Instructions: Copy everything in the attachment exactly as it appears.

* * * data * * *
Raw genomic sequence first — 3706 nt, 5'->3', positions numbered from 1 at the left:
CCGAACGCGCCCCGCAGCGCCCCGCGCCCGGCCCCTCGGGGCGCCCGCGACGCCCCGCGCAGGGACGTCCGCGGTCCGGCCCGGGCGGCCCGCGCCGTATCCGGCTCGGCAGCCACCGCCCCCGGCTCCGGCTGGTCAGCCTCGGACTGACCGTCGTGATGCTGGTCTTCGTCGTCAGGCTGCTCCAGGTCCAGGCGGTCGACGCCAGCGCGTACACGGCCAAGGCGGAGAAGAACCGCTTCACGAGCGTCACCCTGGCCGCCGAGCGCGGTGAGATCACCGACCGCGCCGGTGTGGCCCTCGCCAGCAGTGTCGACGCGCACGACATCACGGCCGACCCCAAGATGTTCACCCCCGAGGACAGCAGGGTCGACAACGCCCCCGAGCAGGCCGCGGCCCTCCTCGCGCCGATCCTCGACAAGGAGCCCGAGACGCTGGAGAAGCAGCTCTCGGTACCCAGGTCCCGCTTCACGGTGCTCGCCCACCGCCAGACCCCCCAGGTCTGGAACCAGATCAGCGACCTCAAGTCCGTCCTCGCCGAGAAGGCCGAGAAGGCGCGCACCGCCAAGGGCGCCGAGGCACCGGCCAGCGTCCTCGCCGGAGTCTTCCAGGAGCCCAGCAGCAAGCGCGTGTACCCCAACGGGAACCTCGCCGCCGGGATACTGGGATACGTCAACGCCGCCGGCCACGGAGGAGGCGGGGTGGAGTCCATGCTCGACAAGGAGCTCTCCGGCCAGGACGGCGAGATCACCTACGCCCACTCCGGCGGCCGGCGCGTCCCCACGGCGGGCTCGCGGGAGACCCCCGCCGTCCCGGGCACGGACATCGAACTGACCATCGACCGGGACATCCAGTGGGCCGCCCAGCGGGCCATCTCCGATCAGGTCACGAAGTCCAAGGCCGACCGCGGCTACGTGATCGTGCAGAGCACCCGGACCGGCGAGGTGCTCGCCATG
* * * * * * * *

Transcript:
Raw genomic sequence first — 3706 nt, 5'->3', positions numbered from 1 at the left:
CCGAACGCGCCCCGCAGCGCCCCGCGCCCGGCCCCTCGGGGCGCCCGCGACGCCCCGCGCAGGGACGTCCGCGGTCCGGCCCGGGCGGCCCGCGCCGTATCCGGCTCGGCAGCCACCGCCCCCGGCTCCGGCTGGTCAGCCTCGGACTGACCGTCGTGATGCTGGTCTTCGTCGTCAGGCTGCTCCAGGTCCAGGCGGTCGACGCCAGCGCGTACACGGCCAAGGCGGAGAAGAACCGCTTCACGAGCGTCACCCTGGCCGCCGAGCGCGGTGAGATCACCGACCGCGCCGGTGTGGCCCTCGCCAGCAGTGTCGACGCGCACGACATCACGGCCGACCCCAAGATGTTCACCCCCGAGGACAGCAGGGTCGACAACGCCCCCGAGCAGGCCGCGGCCCTCCTCGCGCCGATCCTCGACAAGGAGCCCGAGACGCTGGAGAAGCAGCTCTCGGTACCCAGGTCCCGCTTCACGGTGCTCGCCCACCGCCAGACCCCCCAGGTCTGGAACCAGATCAGCGACCTCAAGTCCGTCCTCGCCGAGAAGGCCGAGAAGGCGCGCACCGCCAAGGGCGCCGAGGCACCGGCCAGCGTCCTCGCCGGAGTCTTCCAGGAGCCCAGCAGCAAGCGCGTGTACCCCAACGGGAACCTCGCCGCCGGGATACTGGGATACGTCAACGCCGCCGGCCACGGAGGAGGCGGGGTGGAGTCCATGCTCGACAAGGAGCTCTCCGGCCAGGACGGCGAGATCACCTACGCCCACTCCGGCGGCCGGCGCGTCCCCACGGCGGGCTCGCGGGAGACCCCCGCCGTCCCGGGCACGGACATCGAACTGACCATCGACCGGGACATCCAGTGGGCCGCCCAGCGGGCCATCTCCGATCAGGTCACGAAGTCCAAGGCCGACCGCGGCTACGTGATCGTGCAGAGCACCCGGACCGGCGAGGTGCTCGCCATG